Two marines who were on Friday injured in a military exercise in the waters off Kaohsiung passed away yesterday, Navy Command said.
The marines — surnamed Tsai (蔡), 26, and a sergeant surnamed Chen (陳), 36 — were in a seven-member Marine Corps team that encountered rough seas during a simulated response to enemy forces landing on Taiwan. Their rubber craft overturned in waters off Taoziyuan (桃子園) beach in Zuoying District (左營), injuring four of the marines.
They were rushed to hospital, where three of them — Tsai, Chen and a 34-year-old sergeant — were taken to an intensive care unit with pulmonary edema, a condition caused by an excessive amount of fluid in the lungs.
Photo screen grab from the Republic of China Navy’s Facebook page
Kaohsiung Armed Forces General Hospital’s Zuoying branch confirmed that Tsai was declared dead 36 minutes past midnight after his family decided to cease resuscitation efforts.
The navy later yesterday said that Chen was declared dead at 6:29pm after his family decided to halt resuscitation efforts.
Navy Command extended its condolences to the families, and said that posthumous promotion, compensation and funeral assistance would be given to Tsai and Chen, and their families.
Speaking on the sidelines of an international forum in Taipei in the afternoon, President Tsai Ing-wen (蔡英文) said that she has ordered the Ministry of National Defense to launch a thorough investigation into the incident, provide the utmost care and support to the victims and their families, and strive to ensure that such a tragedy never occurs again.
Meanwhile, a navy officer who was among the supervisors of the anti-landing exercise has died in an apparent suicide, the military said yesterday.
Navy Lieutenant Commander Yang (楊) was found hanging by the neck in his room at the Kaohsiung Zuoying naval base hours after marine Tsai’s death, the navy said in a news release, without giving Yang’s full name.
Yang was rushed to hospital, but efforts to resuscitate him failed, the navy said.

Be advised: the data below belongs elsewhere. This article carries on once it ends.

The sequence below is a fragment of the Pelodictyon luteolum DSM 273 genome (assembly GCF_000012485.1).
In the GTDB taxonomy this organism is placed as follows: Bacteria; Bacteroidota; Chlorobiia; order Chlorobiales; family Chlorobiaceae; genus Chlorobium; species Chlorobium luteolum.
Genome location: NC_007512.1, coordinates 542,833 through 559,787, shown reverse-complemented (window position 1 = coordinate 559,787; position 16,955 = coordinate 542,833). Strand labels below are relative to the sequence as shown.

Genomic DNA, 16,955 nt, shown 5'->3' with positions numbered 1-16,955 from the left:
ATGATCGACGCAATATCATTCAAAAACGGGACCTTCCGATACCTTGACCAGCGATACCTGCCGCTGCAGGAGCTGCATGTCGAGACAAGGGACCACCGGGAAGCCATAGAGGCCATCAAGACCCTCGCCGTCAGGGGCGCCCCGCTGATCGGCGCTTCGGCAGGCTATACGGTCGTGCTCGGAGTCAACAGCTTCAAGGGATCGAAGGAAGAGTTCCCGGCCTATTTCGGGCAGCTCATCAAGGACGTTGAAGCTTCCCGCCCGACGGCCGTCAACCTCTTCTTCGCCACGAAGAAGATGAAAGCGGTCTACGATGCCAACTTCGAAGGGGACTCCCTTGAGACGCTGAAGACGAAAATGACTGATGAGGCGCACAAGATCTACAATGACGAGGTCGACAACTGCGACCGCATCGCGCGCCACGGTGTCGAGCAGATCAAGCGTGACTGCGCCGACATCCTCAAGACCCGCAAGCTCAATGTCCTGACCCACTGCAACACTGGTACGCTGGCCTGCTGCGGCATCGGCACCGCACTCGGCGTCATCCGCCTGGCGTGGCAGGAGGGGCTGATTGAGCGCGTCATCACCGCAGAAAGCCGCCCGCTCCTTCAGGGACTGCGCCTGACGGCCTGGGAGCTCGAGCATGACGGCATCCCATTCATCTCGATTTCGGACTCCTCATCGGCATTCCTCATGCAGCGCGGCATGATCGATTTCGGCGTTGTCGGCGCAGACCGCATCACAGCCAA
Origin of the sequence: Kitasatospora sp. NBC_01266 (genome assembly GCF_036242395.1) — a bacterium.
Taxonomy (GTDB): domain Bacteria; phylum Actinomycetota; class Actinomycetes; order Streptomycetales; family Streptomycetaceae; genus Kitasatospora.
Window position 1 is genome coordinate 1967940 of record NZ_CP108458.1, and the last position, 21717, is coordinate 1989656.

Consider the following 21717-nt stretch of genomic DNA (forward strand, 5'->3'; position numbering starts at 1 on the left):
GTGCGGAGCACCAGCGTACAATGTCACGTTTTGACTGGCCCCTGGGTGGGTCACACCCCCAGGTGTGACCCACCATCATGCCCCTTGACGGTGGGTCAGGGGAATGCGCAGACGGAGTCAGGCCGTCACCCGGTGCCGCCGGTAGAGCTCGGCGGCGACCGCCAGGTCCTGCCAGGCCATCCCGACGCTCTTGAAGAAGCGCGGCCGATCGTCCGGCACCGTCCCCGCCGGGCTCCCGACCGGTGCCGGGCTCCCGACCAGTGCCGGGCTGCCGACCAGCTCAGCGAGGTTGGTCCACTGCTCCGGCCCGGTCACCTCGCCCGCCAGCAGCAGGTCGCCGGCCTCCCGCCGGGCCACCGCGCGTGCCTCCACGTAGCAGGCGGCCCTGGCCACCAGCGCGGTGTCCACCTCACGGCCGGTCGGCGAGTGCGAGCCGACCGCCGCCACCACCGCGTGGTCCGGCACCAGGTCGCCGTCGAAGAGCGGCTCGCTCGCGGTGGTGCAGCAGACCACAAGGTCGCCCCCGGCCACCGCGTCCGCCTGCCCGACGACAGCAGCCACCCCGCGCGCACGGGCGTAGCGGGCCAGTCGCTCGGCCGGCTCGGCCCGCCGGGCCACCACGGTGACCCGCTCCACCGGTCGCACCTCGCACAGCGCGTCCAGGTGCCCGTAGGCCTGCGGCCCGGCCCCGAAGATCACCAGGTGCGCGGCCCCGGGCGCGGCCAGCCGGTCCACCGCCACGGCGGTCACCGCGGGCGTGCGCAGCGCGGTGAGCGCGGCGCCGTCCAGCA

He was a member of the navy’s Education, Training and Doctrine Development Command, it said.
It extended its condolences to Yang’s family and said it would offer them funeral assistance.
Navy Command Political Warfare Director Chang Chun-yi (張存義) said that prosecutors have ruled out foul play in Yang’s death, based on a postmortem report by medical examiners.
No suicide note has been found, and the military would not speculate on whether Yang’s death was related to the fatal boat accident, he said, adding that it is working with prosecutors to find out why Yang committed suicide.
The initial findings of an investigation into Friday’s incident show that it was caused by an unexpected surge of waves, Navy Command said in a news release yesterday.
The Marine Corps during the drill used combat rubber raiding craft that each weigh 146kg, and the marines’ outfits weighed more than 10kg and included a combat uniform, a lifesaver, military boots and a rifle, local media reported.
Records show that most accidents involving marines were related to armored amphibious vehicles, making the latest incident the first major one involving a rubber craft.
The accident raised the questions whether the marines were struck by the boat and rendered unconscious after falling overboard, whether they were trapped under it, or whether the raft itself was problematic.
Military officials said an investigation into the incident continues and a report would be released soon to shed more light on it.
Additional reporting by Lin Hui-chin and Aaron Tu
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